At the summit, which is part of the celebrations of the fifth centenary of Fernão de Magalhães’ circumnavigation voyage that is marked in 2019, Ricardo Conde said that Portugal is “a nation of explorers” that wants to continue this ambition “from the depths of the oceans to space”.

“We have all the conditions for that: we are an Atlantic nation, rich in territorial terms. Even if most of it is ocean, we must take advantage of this raw material,” he stressed.

To achieve this goal, the Portuguese Space Agency intends, with Europe’s help, to develop new data policies, expand teleport capacity, access European scientific programmes and build an Atlantic constellation of satellites to obtain knowledge and create new security applications for communications.

“We want [in the Azores] an ecological project of access to space, it is an ambition that I hope we can start still this year” through the development of “new vehicles, the Space Riders, that will allow living experiences in space and that will allow us to achieve our dreams”, exposed Ricardo Conde.

The Space Rider appears in the context of an “ecosystem” that is being created in the Azorean island of Santa Maria, which already has structures such as the teleport and where a 15-metre antenna dedicated to the collection of scientific data that will allow the understanding of climate change was inaugurated on 27 April.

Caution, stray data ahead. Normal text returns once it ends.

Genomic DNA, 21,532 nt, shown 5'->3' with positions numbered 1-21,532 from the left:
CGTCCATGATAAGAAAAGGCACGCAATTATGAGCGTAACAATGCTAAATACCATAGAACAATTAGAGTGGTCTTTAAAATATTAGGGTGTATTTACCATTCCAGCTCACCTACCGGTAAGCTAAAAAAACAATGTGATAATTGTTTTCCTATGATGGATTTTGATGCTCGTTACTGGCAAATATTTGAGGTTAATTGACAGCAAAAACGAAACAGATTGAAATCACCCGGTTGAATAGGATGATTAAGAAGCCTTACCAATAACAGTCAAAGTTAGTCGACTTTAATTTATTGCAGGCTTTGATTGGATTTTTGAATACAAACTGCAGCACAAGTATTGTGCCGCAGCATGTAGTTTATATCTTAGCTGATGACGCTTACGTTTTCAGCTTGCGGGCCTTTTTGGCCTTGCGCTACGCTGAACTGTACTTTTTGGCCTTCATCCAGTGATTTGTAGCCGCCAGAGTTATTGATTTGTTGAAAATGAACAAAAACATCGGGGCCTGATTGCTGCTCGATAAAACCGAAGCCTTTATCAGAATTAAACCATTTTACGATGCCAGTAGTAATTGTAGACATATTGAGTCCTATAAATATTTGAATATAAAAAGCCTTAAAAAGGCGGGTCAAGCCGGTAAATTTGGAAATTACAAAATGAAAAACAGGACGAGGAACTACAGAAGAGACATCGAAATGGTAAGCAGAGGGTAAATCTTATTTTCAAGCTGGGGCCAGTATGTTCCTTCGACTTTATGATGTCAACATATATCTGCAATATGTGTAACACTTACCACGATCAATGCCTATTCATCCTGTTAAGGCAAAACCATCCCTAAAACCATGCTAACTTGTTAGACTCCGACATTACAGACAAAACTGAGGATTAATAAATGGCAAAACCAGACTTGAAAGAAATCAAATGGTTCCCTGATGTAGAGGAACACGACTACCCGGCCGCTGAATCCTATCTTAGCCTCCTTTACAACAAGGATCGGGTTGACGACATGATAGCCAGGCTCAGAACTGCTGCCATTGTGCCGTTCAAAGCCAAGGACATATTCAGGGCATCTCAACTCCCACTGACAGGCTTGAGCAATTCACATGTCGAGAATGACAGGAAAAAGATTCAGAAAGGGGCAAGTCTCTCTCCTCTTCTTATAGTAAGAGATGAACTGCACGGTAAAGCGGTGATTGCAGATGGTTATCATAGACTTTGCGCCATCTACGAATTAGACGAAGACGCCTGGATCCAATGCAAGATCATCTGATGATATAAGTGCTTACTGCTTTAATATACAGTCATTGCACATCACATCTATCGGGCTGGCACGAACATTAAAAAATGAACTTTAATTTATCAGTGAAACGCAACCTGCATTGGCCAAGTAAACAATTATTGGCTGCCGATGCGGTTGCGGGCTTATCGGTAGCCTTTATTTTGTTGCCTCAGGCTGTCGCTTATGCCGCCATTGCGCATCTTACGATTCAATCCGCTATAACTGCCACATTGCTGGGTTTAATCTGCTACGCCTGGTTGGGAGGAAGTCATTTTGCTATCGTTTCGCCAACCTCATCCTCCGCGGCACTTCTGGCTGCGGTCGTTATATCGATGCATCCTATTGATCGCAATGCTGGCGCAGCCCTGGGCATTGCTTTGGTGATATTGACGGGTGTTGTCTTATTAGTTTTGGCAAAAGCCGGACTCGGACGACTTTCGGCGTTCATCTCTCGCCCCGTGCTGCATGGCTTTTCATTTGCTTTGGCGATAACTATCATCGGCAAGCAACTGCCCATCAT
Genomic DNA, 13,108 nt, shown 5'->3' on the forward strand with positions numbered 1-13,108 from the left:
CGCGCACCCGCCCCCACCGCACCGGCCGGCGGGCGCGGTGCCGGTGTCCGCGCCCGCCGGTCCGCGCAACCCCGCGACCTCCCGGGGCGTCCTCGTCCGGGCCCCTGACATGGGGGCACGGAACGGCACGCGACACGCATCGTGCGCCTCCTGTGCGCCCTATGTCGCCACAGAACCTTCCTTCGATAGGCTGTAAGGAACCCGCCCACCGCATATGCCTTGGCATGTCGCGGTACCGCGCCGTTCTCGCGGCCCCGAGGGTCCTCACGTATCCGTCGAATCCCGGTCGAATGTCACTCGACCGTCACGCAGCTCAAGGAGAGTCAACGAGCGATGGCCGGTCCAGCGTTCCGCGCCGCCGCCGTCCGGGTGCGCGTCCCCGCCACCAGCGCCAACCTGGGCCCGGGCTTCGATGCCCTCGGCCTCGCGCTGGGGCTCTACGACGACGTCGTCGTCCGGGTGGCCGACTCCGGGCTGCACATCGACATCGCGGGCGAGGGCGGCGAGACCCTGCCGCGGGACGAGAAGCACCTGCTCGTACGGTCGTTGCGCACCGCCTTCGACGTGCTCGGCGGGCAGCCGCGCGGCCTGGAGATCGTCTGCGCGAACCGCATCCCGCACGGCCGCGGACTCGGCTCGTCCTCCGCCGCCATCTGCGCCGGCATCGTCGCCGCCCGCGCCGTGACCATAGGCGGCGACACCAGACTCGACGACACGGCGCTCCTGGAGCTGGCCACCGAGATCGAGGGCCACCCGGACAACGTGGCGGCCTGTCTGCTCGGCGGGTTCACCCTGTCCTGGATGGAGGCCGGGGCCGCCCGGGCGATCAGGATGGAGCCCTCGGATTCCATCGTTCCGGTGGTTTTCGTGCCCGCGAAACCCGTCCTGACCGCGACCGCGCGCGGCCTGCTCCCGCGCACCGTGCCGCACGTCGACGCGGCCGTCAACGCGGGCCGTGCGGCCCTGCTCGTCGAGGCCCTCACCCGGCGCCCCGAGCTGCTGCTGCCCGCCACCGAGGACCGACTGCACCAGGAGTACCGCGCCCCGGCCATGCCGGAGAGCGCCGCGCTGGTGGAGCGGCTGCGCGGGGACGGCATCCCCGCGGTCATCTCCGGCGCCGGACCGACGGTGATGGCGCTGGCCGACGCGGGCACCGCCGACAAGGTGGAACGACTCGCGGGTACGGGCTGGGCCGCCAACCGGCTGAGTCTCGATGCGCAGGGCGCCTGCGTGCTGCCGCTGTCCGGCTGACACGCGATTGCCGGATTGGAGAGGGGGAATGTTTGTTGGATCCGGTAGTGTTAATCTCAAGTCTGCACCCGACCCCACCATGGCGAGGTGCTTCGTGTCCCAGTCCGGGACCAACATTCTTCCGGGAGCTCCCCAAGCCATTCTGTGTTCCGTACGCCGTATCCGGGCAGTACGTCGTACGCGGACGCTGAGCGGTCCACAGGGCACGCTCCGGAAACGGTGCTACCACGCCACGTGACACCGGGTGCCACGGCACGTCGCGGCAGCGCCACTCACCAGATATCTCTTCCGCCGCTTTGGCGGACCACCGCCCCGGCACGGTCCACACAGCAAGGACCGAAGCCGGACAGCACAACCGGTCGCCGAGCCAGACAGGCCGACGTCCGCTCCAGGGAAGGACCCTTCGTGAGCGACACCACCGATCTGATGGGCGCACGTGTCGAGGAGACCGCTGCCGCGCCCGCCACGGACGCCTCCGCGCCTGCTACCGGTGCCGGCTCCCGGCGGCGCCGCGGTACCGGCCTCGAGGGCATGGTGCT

The contract for the installation and operation of the Santa Maria Spaceport is expected to go out to tender this year, so that work can begin in 2022, with the inaugural flight scheduled for 2023, Ricardo Conde told Lusa in April.

At the Glex Summit, the Minister of Science, Technology and Higher Education, Manuel Heitor, stated that the “space transforms the economy” and that it “provides a unique framework for new ideas, new ways of producing advanced materials and developing new products”.

Portugal is “facilitating access to all those who want to go into space to create new ideas that impact people and our daily lives, from precision agriculture, to fisheries, to control of the seas,” Manuel Heitor said.

“There are no limits to space exploration, to observe the earth and look at outer space, make it a laboratory,” he concluded.